With Red Bull set to take the next step and build its own power unit, Helmut Marko has made it clear they will solely be responsible for the engine.
The Milton Keynes outfit will continue to develop its Honda engines once the Japanese giants pull out of F1 at the end of the season. The operation will move to the next level after that as Red Bull will design their own power unit for 2025.
Mercedes boss Toto Wolff recently suggested that Red Bull's strategy could see them link up with Volkswagen, but Marko was quick to shoot down those suggestions.
"He made a very indelicate statement that we would get the patent rights from Honda and pass them on to VW," Marko told F1-Insider.com. "That is complete nonsense, that would be unfair and it is not planned.
"As long as the current regulations apply, we are solely responsible for this engine."
Reflecting on how far Red Bull have come over the years, Marko revealed the team only ever planned on winning a race or two when it first got off the ground, but they have continued to dream big since then.
"It's an incredible story," Marko stated. "We took over the Jaguar team 15 years ago. The goal was to win one or two races. We never dreamed that we would become world champions four times. With Honda's withdrawal, the question arose: what do we do now? Becoming a Ferrari or Renault customer team doesn't sound that attractive, and it's not.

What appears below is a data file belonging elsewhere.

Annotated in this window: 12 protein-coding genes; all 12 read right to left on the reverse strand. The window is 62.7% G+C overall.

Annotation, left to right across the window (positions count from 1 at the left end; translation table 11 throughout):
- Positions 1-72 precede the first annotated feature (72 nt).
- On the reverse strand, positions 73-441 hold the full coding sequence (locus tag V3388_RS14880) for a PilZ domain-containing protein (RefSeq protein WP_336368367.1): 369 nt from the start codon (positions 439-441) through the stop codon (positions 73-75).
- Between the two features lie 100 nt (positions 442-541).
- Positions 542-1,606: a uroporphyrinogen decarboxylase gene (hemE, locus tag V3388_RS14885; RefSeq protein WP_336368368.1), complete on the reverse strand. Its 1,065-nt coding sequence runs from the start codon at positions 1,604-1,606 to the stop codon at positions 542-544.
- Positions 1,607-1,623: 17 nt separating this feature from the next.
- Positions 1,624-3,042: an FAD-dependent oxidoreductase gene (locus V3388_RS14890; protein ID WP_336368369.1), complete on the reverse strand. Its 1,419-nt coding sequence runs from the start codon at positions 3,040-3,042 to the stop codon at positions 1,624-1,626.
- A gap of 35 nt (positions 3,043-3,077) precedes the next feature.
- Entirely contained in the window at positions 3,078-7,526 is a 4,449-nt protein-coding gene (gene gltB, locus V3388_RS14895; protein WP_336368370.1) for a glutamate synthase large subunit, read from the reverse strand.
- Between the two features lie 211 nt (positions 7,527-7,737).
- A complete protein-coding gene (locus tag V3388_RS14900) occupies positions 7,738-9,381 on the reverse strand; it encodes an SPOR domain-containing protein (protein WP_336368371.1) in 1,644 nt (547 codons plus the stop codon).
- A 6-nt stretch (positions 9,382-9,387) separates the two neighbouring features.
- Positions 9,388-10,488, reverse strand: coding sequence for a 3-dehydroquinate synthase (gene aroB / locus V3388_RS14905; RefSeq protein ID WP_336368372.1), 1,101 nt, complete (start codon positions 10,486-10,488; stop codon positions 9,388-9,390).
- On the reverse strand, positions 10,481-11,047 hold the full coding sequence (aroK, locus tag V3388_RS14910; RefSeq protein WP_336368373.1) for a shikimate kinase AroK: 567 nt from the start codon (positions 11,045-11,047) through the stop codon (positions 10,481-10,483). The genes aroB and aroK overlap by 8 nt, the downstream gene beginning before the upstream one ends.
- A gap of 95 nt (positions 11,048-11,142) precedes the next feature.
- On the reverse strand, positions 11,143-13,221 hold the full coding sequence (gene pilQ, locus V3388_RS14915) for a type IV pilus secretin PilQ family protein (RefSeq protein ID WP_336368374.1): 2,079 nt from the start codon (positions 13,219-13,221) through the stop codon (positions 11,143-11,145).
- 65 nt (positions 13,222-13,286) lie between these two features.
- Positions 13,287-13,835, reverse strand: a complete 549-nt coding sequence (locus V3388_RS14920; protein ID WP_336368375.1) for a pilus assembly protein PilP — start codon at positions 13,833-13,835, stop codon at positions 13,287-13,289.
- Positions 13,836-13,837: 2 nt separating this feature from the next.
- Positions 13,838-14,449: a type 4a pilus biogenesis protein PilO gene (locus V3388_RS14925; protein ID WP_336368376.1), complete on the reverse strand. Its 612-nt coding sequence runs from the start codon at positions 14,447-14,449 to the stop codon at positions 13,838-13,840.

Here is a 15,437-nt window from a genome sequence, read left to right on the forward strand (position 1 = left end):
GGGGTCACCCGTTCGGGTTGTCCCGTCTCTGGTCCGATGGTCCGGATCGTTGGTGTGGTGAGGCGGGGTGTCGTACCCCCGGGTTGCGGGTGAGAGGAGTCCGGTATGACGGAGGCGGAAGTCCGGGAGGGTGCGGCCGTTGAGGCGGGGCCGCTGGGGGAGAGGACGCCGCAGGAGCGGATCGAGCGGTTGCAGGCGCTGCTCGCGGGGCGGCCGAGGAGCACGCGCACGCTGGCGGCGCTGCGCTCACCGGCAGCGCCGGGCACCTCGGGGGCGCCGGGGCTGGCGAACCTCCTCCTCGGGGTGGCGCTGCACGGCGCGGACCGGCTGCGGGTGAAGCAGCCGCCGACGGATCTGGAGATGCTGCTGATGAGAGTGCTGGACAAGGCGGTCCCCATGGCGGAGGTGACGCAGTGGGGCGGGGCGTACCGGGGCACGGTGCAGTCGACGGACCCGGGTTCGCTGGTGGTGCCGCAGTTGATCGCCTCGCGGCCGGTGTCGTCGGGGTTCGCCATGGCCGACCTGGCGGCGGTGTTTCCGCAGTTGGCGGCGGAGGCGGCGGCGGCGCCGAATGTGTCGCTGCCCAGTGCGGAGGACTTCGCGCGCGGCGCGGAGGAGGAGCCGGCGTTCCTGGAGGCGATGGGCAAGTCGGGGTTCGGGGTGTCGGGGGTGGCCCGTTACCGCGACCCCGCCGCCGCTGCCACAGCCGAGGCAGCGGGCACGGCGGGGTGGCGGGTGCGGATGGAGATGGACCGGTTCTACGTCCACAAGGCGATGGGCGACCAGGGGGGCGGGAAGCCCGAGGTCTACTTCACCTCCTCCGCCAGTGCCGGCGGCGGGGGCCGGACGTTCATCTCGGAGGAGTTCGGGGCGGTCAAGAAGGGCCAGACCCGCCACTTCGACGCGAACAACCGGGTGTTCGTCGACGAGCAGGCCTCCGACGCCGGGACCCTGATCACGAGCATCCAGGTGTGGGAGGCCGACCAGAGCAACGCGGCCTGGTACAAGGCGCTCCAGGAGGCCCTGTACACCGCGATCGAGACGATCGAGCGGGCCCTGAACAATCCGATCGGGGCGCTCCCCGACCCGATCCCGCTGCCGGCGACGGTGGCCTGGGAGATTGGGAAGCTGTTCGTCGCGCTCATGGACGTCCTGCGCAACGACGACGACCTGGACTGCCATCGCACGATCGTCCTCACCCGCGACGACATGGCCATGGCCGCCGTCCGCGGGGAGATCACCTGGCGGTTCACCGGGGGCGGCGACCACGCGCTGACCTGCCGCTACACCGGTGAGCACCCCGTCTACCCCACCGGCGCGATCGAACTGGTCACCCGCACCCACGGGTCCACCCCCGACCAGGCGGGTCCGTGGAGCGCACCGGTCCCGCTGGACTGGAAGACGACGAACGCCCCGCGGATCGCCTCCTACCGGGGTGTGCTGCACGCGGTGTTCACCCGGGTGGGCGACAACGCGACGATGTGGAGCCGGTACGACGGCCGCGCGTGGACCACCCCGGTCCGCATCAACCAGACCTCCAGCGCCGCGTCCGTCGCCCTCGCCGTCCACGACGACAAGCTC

"You always get second choice and when you build the chassis you are dependent on what you get from the engine manufacturer. Now we have everything in one house, so we have a situation like Ferrari, where chassis and engine development are combined on the same site. It's an almost unimaginable dream come true. We are also very grateful to our owners, because this also requires financial commitment.
"But we are right on schedule. In the first step, we will build and use the Honda engines from 2022 to 2024. And when the new regulations come in 2025 - where it is agreed that the costs have to be drastically reduced, which will also involve many standardised parts - that means that it should be possible to design such an engine even for a not absolute engine specialist with experience."